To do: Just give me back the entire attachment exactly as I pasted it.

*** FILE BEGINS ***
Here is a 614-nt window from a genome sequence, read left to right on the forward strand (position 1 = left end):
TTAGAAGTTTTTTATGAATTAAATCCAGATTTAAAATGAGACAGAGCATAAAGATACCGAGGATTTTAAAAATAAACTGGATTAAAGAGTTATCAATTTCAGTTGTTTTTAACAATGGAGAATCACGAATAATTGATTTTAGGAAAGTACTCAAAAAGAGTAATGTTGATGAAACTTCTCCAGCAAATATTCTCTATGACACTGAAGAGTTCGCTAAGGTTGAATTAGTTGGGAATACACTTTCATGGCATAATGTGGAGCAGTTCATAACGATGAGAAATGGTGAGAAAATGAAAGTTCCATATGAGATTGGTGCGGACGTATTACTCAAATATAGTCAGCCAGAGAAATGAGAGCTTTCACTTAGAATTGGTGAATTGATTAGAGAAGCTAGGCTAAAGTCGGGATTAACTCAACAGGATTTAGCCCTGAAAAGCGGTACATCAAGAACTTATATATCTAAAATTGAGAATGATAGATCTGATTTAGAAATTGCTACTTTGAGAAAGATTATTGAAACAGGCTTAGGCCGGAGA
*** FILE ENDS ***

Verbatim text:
Here is a 614-nt window from a genome sequence, read left to right on the forward strand (position 1 = left end):
TTAGAAGTTTTTTATGAATTAAATCCAGATTTAAAATGAGACAGAGCATAAAGATACCGAGGATTTTAAAAATAAACTGGATTAAAGAGTTATCAATTTCAGTTGTTTTTAACAATGGAGAATCACGAATAATTGATTTTAGGAAAGTACTCAAAAAGAGTAATGTTGATGAAACTTCTCCAGCAAATATTCTCTATGACACTGAAGAGTTCGCTAAGGTTGAATTAGTTGGGAATACACTTTCATGGCATAATGTGGAGCAGTTCATAACGATGAGAAATGGTGAGAAAATGAAAGTTCCATATGAGATTGGTGCGGACGTATTACTCAAATATAGTCAGCCAGAGAAATGAGAGCTTTCACTTAGAATTGGTGAATTGATTAGAGAAGCTAGGCTAAAGTCGGGATTAACTCAACAGGATTTAGCCCTGAAAAGCGGTACATCAAGAACTTATATATCTAAAATTGAGAATGATAGATCTGATTTAGAAATTGCTACTTTGAGAAAGATTATTGAAACAGGCTTAGGCCGGAGA